12 November 2012
Let me offer a short reflection on the apparent triumph of the professional pollsters over their critics in 2012. To briefly recap, in the weeks leading up to the election, there was a fairly energetic critique from the right that there was a systematic bias of mainstream media surveys to over-represent Democratic constituencies in their samples. This critique seemed to be authentically held--not simply spin to keep hope alive for prospective Republican voters-- as reflected by the stunned reactions of commentators on Fox, as well as the apparent surprise of the Romney campaign of the outcome. (As one Romney advisor stated, "I don't think there was one person who saw this coming.")
There are two striking things to observe about this moment. The first is how good a job professional pollsters did, and the second is how robust the social consensus was on the right that Romney was going to win.
First, on average, professional pollsters were remarkably on target (if just slightly biased against Obama)--ultimately both at the state level and nationally. I should note that this was a particularly predictable election--if one had simply said the 2012 map would look exactly the same as 2008, you would have a had hit rate of 96%, and if you had expected that Obama would do a bit worse than 2008 (say, subtract 2 points across the board), 100%. At another level, this pattern is irrelevant--since this was not information that fed into the polls. What is important is how well pollsters did in the face of increased obstacles to doing a good job: response rates to surveys have plummeted, and increasing numbers of individuals rely exclusively on (hard to reach) mobile phones. Despite these challenges, in aggregate surveys are more accurate than ever, almost spot on in 2012.
How is this possible? This is worth far more reflection than a blog entry can offer, because not all communities face challenges like these so effectively. How does this community channel inherently flawed human judgments in a fashion that they are, on average, right? There are surely lessons to be learned about the construction of knowledge and professional practices in a way that has turned out to be quite functional collectively. Here I will simply speculate that it reflects three things. The first is that there is real world feedback as to the effectiveness of methods to address these challenges. This learning, in turn, becomes embodied in a set of practices, which will, in turn be incrementally changed by future experiences. Further, none of these challenges have come abruptly, allowing an iterative process of learning how to adapt and projection of lessons to future surveys where these problems would have gotten a bit worse. Second, there is a natural competition among survey firms to be accurate, and thus the motivation to take these lessons to heart. This is a decentralized process of both Darwinian selection and purposive adaptation. I strongly suspect that there will be serious re-evaluation of likely voter models at Gallup, for example, which had a notably poor performance for the second election in a row. Third, there is a collective process of sifting through best practices. While there is certainly some desire to keep the secrets to success private, in fact there is a certain necessary degree of transparency in methods; and this is a small world of professional friendships where knowledge is semi-permeable, allowing a certain degree of local innovation providing short run advantage, while allowing good practices to disseminate. That is, there may be (as I have written about elsewhere) a good balance between exploration (development of new solutions) and exploitation (taking advantage of what is known to work) in this system.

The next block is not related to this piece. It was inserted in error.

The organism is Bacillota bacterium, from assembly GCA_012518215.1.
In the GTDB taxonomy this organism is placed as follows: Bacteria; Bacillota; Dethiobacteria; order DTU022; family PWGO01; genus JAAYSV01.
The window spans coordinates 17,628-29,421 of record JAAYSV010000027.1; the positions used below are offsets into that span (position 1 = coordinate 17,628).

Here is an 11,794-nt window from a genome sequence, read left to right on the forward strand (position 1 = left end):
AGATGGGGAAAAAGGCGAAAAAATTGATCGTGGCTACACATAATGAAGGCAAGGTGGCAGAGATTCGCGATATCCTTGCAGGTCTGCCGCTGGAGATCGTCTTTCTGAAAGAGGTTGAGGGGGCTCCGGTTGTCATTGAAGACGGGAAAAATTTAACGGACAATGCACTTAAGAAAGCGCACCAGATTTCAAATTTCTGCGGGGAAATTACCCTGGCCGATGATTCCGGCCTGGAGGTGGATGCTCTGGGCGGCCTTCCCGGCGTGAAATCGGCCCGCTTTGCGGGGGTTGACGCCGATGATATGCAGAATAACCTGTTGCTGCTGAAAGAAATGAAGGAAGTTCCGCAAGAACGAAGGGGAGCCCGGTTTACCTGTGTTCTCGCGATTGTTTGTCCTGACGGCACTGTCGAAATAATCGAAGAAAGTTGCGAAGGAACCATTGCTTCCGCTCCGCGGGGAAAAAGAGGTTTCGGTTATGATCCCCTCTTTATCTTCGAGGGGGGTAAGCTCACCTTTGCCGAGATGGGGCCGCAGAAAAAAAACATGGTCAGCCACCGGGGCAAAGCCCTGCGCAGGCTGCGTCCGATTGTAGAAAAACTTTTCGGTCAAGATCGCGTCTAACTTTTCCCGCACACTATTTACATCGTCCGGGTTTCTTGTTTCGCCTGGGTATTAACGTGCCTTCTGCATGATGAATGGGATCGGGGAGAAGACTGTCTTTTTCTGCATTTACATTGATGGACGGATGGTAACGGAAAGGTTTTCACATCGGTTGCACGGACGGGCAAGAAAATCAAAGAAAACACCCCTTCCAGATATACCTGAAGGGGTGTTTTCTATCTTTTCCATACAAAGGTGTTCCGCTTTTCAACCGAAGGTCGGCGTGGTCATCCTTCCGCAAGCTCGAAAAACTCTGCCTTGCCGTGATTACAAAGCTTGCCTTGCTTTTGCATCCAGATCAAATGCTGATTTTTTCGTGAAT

The system of pollsters might be contrasted with that of pundits. Do you expect a Darwinian culling of the right leaning pundits who missed the outcome? The answer is surely not. Nor will there be an adjustment of practices on the part of pundits who largely served up a mix of anecdotal pablum to their readers.
All of this to not to say that there might not come a time where the community of pollsters converges on the wrong answers, or that the challenges in the future will be such that there are no good answers. The data, however, do not suggest that such a moment is imminent.
And how did the right get it so wrong? How could the Romney campaign of successful political professionals, in part embedded in the same epistemic community as the broader set of pollsters, not have seen an Obama victory as a plausible (put aside likely) outcome? This was not a near miss on their part. Consider: at last count, you could have subtracted 4.7 points (!) from Obama's margin in every state and he would still have won (the electoral college, not the popular vote). Romney's campaign, and many commentators on the right, were living in a parallel world, one with fewer minority and young voters than in ours. Again, I don't know the answer to this question. Likely key ingredients: an authentic ambiguity in how to handle the aforementioned challenges; a strong desire to see a Romney victory; an informational ecosystem today that provides the opportunity for producing plausible sounding arguments to rationalize any wishful thoughts one might have; and the relevant subcommunity was small, centralized, and deferential enough so that a few opinion leaders could trigger a bandwagon. The result was a madness of the crowd, as Mackay coined 180 years ago. The consensus in the Romney campaign may also have reflected the certainty of the candidate of victory (as reflected in the apparent lack of a drafting of a concession speech), which may have discouraged the articulation of any dissenting perspectives regarding the state of the campaign.
Posted by David Lazer at November 12, 2012 7:43 PM